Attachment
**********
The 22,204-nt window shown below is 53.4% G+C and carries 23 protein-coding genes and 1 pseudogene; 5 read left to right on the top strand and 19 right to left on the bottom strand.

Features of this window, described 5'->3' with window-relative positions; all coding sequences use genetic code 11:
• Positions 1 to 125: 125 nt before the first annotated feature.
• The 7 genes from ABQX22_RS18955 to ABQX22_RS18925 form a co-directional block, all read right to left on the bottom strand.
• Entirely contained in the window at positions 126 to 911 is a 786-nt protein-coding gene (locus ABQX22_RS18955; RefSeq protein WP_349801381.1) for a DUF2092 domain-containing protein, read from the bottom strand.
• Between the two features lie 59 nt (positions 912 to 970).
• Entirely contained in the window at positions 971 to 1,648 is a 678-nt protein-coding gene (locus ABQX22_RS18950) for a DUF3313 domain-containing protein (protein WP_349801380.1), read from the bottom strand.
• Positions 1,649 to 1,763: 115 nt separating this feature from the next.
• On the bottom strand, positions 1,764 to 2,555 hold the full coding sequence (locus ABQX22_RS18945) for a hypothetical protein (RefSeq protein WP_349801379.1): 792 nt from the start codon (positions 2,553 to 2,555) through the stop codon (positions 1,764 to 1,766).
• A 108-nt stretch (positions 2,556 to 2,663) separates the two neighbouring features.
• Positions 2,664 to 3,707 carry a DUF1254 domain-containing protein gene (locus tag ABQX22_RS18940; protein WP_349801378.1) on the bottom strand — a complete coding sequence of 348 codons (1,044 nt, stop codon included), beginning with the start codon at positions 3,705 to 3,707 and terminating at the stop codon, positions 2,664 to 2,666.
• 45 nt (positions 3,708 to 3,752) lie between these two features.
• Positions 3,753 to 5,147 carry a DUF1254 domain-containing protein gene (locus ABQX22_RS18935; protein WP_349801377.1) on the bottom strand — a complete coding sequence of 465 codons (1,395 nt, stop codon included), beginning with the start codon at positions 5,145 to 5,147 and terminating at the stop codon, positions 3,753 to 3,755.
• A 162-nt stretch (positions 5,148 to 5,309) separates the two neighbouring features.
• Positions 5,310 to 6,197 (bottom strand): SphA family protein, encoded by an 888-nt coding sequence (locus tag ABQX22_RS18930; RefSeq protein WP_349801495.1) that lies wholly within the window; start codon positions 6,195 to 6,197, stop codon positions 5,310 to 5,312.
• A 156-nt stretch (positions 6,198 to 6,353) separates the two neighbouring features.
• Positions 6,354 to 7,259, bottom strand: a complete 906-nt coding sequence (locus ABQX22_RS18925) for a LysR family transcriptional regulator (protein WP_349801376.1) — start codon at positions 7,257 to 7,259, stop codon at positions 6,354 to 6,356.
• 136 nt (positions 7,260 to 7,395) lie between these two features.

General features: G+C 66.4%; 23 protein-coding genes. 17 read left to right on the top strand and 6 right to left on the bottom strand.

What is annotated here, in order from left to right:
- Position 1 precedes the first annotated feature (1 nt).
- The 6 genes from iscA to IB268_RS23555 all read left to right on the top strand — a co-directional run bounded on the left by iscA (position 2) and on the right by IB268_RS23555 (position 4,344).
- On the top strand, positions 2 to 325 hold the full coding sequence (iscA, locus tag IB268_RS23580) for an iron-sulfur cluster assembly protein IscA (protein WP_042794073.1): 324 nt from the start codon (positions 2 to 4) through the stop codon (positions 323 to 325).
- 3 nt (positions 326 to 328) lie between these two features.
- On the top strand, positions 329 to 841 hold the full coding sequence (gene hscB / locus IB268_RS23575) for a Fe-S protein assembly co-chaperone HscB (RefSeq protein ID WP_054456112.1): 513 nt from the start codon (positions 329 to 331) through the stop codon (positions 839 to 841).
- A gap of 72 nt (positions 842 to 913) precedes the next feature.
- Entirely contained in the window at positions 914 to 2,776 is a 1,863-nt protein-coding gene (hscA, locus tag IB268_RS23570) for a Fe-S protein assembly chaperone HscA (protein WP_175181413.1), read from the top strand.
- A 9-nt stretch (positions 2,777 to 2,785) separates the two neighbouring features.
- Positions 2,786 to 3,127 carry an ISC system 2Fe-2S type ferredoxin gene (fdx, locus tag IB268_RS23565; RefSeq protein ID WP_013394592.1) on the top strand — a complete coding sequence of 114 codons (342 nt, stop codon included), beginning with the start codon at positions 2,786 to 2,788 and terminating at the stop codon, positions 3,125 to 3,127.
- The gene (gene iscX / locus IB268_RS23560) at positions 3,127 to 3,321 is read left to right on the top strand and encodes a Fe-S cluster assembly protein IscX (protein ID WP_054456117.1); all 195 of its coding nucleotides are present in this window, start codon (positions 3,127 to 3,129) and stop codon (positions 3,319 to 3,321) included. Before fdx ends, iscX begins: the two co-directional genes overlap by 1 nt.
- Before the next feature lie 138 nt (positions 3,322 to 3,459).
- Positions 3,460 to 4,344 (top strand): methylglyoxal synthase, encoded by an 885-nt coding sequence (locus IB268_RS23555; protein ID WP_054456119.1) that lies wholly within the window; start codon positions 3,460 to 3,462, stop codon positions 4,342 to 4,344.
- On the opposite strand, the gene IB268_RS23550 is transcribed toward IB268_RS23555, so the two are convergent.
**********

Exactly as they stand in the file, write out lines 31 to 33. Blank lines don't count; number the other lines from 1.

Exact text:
- Before the next feature lie 138 nt (positions 3,322 to 3,459).
- Positions 3,460 to 4,344 (top strand): methylglyoxal synthase, encoded by an 885-nt coding sequence (locus IB268_RS23555; protein ID WP_054456119.1) that lies wholly within the window; start codon positions 3,460 to 3,462, stop codon positions 4,342 to 4,344.
- On the opposite strand, the gene IB268_RS23550 is transcribed toward IB268_RS23555, so the two are convergent.